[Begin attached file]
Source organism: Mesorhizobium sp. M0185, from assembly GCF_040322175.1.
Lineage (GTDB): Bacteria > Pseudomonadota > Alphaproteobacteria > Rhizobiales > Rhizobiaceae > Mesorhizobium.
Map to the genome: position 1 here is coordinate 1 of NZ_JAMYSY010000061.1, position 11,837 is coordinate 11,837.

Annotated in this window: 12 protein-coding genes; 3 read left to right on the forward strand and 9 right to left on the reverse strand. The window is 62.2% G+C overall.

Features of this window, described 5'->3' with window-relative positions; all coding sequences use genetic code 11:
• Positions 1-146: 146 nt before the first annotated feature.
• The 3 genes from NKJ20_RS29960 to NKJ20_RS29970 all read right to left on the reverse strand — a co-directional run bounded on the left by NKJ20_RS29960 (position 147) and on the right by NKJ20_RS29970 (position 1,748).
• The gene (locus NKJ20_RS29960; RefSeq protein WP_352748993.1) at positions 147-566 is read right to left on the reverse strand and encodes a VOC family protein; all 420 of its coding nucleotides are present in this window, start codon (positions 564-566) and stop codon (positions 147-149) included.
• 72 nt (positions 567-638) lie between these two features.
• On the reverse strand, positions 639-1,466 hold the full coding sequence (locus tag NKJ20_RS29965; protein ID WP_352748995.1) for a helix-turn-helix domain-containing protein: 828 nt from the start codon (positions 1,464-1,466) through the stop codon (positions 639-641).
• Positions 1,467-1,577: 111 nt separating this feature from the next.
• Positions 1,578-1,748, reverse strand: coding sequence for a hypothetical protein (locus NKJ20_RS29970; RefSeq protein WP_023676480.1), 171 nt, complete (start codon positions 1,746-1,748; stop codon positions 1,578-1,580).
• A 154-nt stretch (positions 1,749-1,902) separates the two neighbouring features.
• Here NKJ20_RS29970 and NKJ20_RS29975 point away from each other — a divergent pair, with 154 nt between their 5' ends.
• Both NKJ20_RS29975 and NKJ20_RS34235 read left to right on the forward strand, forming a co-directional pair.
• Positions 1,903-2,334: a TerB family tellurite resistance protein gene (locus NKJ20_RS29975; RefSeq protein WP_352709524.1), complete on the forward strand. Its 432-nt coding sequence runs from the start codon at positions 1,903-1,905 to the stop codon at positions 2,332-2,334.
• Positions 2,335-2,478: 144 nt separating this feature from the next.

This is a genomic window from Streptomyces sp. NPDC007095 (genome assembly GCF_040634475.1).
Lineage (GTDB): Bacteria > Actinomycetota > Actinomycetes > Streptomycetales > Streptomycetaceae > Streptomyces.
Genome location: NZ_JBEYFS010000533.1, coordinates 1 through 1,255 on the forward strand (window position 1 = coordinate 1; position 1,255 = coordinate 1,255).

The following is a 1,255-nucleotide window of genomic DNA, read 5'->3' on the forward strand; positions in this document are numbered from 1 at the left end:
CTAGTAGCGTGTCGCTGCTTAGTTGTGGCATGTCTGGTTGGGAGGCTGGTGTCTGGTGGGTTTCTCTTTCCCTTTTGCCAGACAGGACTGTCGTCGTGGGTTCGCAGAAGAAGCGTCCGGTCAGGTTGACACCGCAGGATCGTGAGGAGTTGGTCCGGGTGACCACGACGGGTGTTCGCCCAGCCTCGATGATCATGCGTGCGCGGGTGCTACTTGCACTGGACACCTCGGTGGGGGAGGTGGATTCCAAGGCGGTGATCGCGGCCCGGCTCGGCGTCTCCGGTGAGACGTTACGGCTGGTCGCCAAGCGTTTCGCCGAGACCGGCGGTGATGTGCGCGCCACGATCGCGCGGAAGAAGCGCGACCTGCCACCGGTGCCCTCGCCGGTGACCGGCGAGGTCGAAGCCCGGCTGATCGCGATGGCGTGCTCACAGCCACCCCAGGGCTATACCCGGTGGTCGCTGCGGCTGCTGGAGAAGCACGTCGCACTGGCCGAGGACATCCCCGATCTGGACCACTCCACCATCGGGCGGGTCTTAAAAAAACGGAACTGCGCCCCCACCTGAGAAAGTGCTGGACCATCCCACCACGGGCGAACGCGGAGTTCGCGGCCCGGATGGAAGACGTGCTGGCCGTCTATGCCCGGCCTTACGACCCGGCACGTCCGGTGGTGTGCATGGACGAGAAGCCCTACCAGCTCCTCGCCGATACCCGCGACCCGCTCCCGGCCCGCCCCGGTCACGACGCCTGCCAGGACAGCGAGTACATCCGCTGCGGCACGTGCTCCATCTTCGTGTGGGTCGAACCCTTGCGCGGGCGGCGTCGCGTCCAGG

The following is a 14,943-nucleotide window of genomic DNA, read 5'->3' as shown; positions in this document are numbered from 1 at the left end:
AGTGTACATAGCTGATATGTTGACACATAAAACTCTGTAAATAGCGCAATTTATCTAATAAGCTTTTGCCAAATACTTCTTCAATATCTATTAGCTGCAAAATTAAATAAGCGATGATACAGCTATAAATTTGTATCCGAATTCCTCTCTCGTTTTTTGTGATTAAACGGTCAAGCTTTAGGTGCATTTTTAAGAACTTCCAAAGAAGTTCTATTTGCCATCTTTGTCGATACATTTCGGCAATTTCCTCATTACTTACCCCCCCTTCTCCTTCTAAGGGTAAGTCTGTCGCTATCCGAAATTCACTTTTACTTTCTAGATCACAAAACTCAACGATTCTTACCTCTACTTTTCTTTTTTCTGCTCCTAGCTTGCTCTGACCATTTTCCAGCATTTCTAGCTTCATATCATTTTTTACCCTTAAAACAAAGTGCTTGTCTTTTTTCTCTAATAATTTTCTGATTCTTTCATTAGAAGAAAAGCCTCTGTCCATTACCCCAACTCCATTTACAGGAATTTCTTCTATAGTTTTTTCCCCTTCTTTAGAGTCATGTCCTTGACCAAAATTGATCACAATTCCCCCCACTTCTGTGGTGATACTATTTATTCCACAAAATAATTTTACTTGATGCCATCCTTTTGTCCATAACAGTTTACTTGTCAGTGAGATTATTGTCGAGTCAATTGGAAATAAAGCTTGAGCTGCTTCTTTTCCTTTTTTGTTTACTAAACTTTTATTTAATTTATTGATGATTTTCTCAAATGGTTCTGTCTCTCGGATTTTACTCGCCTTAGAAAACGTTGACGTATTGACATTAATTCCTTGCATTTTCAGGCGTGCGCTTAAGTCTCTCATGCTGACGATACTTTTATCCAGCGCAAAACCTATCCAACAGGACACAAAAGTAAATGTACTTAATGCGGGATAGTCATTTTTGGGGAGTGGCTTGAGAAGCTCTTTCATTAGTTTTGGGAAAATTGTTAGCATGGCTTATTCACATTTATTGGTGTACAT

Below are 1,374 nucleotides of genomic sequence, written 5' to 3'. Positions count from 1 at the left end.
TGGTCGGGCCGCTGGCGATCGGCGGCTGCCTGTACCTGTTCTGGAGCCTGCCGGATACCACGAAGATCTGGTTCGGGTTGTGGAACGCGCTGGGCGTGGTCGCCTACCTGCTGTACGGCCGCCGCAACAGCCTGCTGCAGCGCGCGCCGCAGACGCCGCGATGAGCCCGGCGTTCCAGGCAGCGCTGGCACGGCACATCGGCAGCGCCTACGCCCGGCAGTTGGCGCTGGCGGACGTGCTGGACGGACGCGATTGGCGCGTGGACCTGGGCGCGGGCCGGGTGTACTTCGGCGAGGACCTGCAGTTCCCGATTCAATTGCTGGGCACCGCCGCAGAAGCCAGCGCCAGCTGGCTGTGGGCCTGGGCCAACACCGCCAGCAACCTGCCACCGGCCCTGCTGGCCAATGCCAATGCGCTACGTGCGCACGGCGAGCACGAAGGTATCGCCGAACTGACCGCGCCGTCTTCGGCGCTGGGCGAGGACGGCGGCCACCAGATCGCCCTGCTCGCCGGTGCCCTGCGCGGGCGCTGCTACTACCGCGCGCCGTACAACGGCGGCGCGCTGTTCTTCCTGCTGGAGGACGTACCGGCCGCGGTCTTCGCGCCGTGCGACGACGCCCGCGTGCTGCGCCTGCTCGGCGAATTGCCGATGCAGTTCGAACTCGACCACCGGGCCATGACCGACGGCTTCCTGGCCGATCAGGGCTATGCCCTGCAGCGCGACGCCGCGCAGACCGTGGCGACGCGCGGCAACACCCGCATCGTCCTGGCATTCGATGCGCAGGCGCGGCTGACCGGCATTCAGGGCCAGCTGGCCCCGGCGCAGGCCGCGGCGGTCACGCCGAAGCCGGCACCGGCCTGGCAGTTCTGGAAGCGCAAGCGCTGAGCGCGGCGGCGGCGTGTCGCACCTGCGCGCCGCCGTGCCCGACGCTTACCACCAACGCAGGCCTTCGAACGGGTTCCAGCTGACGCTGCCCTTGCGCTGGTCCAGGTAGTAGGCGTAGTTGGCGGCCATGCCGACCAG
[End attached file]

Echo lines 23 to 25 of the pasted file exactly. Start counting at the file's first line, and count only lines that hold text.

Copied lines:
The following is a 14,943-nucleotide window of genomic DNA, read 5'->3' as shown; positions in this document are numbered from 1 at the left end:
AGTGTACATAGCTGATATGTTGACACATAAAACTCTGTAAATAGCGCAATTTATCTAATAAGCTTTTGCCAAATACTTCTTCAATATCTATTAGCTGCAAAATTAAATAAGCGATGATACAGCTATAAATTTGTATCCGAATTCCTCTCTCGTTTTTTGTGATTAAACGGTCAAGCTTTAGGTGCATTTTTAAGAACTTCCAAAGAAGTTCTATTTGCCATCTTTGTCGATACATTTCGGCAATTTCCTCATTACTTACCCCCCCTTCTCCTTCTAAGGGTAAGTCTGTCGCTATCCGAAATTCACTTTTACTTTCTAGATCACAAAACTCAACGATTCTTACCTCTACTTTTCTTTTTTCTGCTCCTAGCTTGCTCTGACCATTTTCCAGCATTTCTAGCTTCATATCATTTTTTACCCTTAAAACAAAGTGCTTGTCTTTTTTCTCTAATAATTTTCTGATTCTTTCATTAGAAGAAAAGCCTCTGTCCATTACCCCAACTCCATTTACAGGAATTTCTTCTATAGTTTTTTCCCCTTCTTTAGAGTCATGTCCTTGACCAAAATTGATCACAATTCCCCCCACTTCTGTGGTGATACTATTTATTCCACAAAATAATTTTACTTGATGCCATCCTTTTGTCCATAACAGTTTACTTGTCAGTGAGATTATTGTCGAGTCAATTGGAAATAAAGCTTGAGCTGCTTCTTTTCCTTTTTTGTTTACTAAACTTTTATTTAATTTATTGATGATTTTCTCAAATGGTTCTGTCTCTCGGATTTTACTCGCCTTAGAAAACGTTGACGTATTGACATTAATTCCTTGCATTTTCAGGCGTGCGCTTAAGTCTCTCATGCTGACGATACTTTTATCCAGCGCAAAACCTATCCAACAGGACACAAAAGTAAATGTACTTAATGCGGGATAGTCATTTTTGGGGAGTGGCTTGAGAAGCTCTTTCATTAGTTTTGGGAAAATTGTTAGCATGGCTTATTCACATTTATTGGTGTACAT

Below are 1,374 nucleotides of genomic sequence, written 5' to 3'. Positions count from 1 at the left end.